symphysis
the intervertebral discs are an example of
what type of joint? (name)
symphysis
what are the 2 layers of the articular capsule?
the outer fibrous capsule (which may contain ligaments)
the inner synovial membrane (which secretes synovial fluid)
what type of joint is 2 flat surfaces articulating with one another,
allowing for side-to-side and back & forth movements?
gliding or planar joints
what type of joint is the convex surface of one bone
articulating into a concave surface of another.
hinge joint
what type of joint is a rounded surface of one bone articulating with a ring.
pivot joint
What type of joint is an oval shaped surface
fitting into a depression of another bone?
condyloid
what type of synarthrosis is the rib cage?
synchondrosis
what is the structural difference between a
synchondrosis and a symphasis?
they are both cartilagenous,
but a symphasis has connective tissue made of fibrocartilage
while synchondrosis has connective tissue made of hyaline cartilage
the bones at a synovial joint are covered
by a layer of hyaline cartilage called what?
articular cartilage
what does articular cartilage do?
reduces friction between bones
and helps to absorb shock
the structural classification of a joint is based on 2 criteria.
what ?
1. the presence or absence of a space between the articulating bones.
2. the type of connective tissue that binds the bones together
articulations are supported by what 3 things?
ligaments
joint capsules
surrounding muscles
what type of joints are
intercarpal and intertarsal joints?
gliding or planar joints
what type of joint has movement in 1 plane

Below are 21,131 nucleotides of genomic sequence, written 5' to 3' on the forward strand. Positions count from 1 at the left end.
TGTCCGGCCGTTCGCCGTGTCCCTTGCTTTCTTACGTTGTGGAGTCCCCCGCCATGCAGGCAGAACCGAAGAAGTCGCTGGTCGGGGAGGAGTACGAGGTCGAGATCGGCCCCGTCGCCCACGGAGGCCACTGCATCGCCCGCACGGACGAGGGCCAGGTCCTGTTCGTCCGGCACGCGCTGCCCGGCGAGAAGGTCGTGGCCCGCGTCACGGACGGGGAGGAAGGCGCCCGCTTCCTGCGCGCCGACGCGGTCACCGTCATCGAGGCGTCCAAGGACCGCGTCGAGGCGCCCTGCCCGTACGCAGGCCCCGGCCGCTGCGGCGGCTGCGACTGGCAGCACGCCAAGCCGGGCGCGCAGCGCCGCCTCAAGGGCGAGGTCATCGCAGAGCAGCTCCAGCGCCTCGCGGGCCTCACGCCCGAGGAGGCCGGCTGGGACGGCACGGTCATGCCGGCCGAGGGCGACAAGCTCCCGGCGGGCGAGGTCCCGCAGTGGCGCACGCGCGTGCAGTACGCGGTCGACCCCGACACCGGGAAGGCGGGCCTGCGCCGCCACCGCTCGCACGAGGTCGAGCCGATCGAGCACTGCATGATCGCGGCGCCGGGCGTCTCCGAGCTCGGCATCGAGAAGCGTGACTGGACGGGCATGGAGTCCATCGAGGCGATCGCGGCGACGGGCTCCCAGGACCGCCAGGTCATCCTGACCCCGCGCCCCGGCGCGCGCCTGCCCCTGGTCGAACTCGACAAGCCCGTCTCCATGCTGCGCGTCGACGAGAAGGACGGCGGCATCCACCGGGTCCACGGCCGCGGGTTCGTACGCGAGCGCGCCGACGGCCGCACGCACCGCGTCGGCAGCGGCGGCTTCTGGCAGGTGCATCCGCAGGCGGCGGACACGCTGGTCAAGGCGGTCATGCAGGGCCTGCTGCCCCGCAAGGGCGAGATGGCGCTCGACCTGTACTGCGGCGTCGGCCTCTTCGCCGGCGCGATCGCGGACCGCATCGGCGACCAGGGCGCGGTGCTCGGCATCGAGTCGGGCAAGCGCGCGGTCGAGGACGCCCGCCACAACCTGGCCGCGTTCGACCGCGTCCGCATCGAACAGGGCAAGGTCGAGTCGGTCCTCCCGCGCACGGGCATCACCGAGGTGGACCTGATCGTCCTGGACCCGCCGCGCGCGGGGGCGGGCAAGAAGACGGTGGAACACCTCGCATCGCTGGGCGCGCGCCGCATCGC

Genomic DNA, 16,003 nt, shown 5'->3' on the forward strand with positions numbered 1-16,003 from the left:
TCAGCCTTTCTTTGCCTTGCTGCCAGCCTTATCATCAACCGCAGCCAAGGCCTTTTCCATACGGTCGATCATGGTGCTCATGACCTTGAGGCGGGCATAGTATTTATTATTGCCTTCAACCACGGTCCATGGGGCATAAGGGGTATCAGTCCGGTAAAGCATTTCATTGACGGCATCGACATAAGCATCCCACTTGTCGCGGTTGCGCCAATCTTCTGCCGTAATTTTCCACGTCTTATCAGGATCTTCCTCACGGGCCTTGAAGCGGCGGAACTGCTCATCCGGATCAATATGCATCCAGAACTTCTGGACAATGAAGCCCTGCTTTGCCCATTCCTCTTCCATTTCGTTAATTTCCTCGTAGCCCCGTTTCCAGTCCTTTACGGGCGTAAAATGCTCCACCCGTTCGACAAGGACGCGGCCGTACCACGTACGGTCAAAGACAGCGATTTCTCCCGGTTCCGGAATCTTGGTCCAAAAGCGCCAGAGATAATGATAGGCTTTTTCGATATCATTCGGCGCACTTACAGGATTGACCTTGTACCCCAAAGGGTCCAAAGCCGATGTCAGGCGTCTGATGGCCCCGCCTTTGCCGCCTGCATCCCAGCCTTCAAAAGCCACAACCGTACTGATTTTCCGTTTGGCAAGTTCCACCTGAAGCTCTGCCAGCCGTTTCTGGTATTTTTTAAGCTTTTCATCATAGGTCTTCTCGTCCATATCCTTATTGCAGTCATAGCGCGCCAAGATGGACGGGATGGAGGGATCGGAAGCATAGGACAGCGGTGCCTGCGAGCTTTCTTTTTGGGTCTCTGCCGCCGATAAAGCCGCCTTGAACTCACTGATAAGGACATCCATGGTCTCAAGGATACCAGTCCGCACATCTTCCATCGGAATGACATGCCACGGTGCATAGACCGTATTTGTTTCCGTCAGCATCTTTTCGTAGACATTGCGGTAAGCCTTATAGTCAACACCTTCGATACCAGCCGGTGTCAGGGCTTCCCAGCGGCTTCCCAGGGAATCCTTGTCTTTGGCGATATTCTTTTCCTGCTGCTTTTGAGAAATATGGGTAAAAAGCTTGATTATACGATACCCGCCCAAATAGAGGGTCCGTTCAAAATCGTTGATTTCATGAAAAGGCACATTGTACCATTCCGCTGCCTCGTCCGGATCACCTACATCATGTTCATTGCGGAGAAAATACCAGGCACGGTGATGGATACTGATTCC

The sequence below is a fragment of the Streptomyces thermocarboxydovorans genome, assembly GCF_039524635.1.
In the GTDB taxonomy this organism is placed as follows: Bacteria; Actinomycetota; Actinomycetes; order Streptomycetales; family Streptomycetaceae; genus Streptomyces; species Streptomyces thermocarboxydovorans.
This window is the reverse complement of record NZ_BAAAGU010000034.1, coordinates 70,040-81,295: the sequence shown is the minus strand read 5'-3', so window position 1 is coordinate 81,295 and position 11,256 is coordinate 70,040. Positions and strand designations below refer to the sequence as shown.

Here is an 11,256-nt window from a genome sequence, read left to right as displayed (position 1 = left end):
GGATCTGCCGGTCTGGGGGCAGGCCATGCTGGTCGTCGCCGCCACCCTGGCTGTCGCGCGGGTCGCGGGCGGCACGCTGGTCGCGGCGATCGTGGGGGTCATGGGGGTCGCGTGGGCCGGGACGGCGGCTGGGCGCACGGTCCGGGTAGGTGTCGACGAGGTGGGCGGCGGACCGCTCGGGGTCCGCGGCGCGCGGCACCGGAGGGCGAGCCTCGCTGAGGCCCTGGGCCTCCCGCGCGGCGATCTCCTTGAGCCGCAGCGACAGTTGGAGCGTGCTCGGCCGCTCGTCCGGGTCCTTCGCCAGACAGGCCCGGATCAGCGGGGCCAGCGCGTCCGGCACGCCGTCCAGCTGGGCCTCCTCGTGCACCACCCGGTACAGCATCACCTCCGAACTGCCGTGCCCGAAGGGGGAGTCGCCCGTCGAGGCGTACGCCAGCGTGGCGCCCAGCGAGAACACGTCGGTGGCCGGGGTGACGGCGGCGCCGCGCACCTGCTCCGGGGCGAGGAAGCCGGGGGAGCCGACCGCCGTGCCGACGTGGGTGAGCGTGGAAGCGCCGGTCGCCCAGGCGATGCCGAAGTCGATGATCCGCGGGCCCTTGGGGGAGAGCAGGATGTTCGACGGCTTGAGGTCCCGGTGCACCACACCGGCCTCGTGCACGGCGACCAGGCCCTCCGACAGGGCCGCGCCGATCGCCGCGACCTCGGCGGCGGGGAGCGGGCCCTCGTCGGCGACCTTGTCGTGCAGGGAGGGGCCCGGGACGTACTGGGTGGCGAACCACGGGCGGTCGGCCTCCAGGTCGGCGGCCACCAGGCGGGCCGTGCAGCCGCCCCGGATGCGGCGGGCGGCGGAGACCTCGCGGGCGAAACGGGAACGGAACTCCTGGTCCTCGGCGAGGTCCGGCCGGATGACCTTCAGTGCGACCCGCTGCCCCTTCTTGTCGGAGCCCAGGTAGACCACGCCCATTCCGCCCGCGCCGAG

and is typically extension/flexion?
hinge joint
elbow or knee
which type of joint allows for movement in 1 plane
and would rotate about a long axis?
pivot joint
What two types of diarthrotic joints
are mono-axial?
hinge joint
pivot joint
What types of diarthrotic joints are multi-axial?
saddle joint
ball & socket joint
Name the 6 types of diarthrotic joints,
and weather they move in 1, 2, or 3 planes.
hinge & pivot joints = 1 plane
condyloid & gliding joints = 2 planes
saddle & ball/socket joints = 3 planes
what type of muscle tension occurs
(isometric or isotonic)
when tension develops
but the load is not moved
isometric
what type of muscle tension occurs
(isometric or isotonic)
when the tension developed overcomes
the load and muscle shortening occurs
isotonic
what are the connective tissue wrappings of muscle
from outer layer to inner layer?
epimysium
perimysium & fascicles
endomysium
an overcoat of dense irregular connective tissue
that surrounds the whole muscle
epimysium
what are fascicles?
within each skeletal muscle, the fibers are grouped
into fascicles (resembles a bunch of sticks)
what surrounds the fascicles?
perimysium
within each fascicle, each muscle fiber is surrounded
by a fine sheath of connective tissue consisting mostly
of reticular fibers called?
endomysium
what kind of fascia separates muscle from skin?
superficial fascia
what kind of fascia lines the body wall and limbs
and holds muscle together?
deep fascia
what accessory connective tissue
covering connects muscle to bone
tendon
what accessory connective tissue covering is a
ribbon like band which connects muscle to muscle
aponeurosis